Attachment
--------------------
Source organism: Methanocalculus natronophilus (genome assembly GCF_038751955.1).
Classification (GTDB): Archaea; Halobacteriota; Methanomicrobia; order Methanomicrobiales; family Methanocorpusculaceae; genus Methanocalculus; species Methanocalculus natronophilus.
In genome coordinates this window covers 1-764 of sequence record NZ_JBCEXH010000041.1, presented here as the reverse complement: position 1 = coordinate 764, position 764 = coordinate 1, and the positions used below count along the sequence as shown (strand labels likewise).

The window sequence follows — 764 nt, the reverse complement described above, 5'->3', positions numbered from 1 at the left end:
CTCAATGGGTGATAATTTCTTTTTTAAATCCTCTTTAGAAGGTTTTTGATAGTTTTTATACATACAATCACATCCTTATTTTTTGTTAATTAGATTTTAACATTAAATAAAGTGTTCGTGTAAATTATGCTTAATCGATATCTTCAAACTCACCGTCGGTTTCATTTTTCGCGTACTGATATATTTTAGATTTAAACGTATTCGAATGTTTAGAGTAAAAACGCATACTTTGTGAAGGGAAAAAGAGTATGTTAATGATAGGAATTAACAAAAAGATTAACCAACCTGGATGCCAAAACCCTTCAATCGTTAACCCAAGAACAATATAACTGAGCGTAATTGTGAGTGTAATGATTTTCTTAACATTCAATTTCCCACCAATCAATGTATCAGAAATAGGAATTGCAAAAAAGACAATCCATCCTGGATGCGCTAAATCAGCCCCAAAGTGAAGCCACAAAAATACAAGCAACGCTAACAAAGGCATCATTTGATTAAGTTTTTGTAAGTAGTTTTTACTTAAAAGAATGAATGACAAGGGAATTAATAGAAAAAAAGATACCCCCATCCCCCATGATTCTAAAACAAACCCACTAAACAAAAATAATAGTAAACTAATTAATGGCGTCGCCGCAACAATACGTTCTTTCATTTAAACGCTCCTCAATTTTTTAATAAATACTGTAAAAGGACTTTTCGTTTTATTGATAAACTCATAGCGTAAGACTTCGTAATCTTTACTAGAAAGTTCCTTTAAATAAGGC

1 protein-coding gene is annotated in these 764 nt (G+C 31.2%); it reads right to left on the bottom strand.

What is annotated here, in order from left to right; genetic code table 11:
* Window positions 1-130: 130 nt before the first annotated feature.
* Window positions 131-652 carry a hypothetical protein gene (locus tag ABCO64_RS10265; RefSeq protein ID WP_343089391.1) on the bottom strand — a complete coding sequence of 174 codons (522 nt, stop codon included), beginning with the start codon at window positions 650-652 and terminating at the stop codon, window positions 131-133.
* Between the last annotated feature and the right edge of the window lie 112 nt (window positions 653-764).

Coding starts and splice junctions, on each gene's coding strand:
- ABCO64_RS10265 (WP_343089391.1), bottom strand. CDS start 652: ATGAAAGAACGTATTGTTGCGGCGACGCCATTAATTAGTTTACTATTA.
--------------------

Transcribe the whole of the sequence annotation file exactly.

Source organism: Methanocalculus natronophilus (genome assembly GCF_038751955.1).
Classification (GTDB): Archaea; Halobacteriota; Methanomicrobia; order Methanomicrobiales; family Methanocorpusculaceae; genus Methanocalculus; species Methanocalculus natronophilus.
In genome coordinates this window covers 1-764 of sequence record NZ_JBCEXH010000041.1, presented here as the reverse complement: position 1 = coordinate 764, position 764 = coordinate 1, and the positions used below count along the sequence as shown (strand labels likewise).

The window sequence follows — 764 nt, the reverse complement described above, 5'->3', positions numbered from 1 at the left end:
CTCAATGGGTGATAATTTCTTTTTTAAATCCTCTTTAGAAGGTTTTTGATAGTTTTTATACATACAATCACATCCTTATTTTTTGTTAATTAGATTTTAACATTAAATAAAGTGTTCGTGTAAATTATGCTTAATCGATATCTTCAAACTCACCGTCGGTTTCATTTTTCGCGTACTGATATATTTTAGATTTAAACGTATTCGAATGTTTAGAGTAAAAACGCATACTTTGTGAAGGGAAAAAGAGTATGTTAATGATAGGAATTAACAAAAAGATTAACCAACCTGGATGCCAAAACCCTTCAATCGTTAACCCAAGAACAATATAACTGAGCGTAATTGTGAGTGTAATGATTTTCTTAACATTCAATTTCCCACCAATCAATGTATCAGAAATAGGAATTGCAAAAAAGACAATCCATCCTGGATGCGCTAAATCAGCCCCAAAGTGAAGCCACAAAAATACAAGCAACGCTAACAAAGGCATCATTTGATTAAGTTTTTGTAAGTAGTTTTTACTTAAAAGAATGAATGACAAGGGAATTAATAGAAAAAAAGATACCCCCATCCCCCATGATTCTAAAACAAACCCACTAAACAAAAATAATAGTAAACTAATTAATGGCGTCGCCGCAACAATACGTTCTTTCATTTAAACGCTCCTCAATTTTTTAATAAATACTGTAAAAGGACTTTTCGTTTTATTGATAAACTCATAGCGTAAGACTTCGTAATCTTTACTAGAAAGTTCCTTTAAATAAGGC

1 protein-coding gene is annotated in these 764 nt (G+C 31.2%); it reads right to left on the bottom strand.

What is annotated here, in order from left to right; genetic code table 11:
* Window positions 1-130: 130 nt before the first annotated feature.
* Window positions 131-652 carry a hypothetical protein gene (locus tag ABCO64_RS10265; RefSeq protein ID WP_343089391.1) on the bottom strand — a complete coding sequence of 174 codons (522 nt, stop codon included), beginning with the start codon at window positions 650-652 and terminating at the stop codon, window positions 131-133.
* Between the last annotated feature and the right edge of the window lie 112 nt (window positions 653-764).

Coding starts and splice junctions, on each gene's coding strand:
- ABCO64_RS10265 (WP_343089391.1), bottom strand. CDS start 652: ATGAAAGAACGTATTGTTGCGGCGACGCCATTAATTAGTTTACTATTA.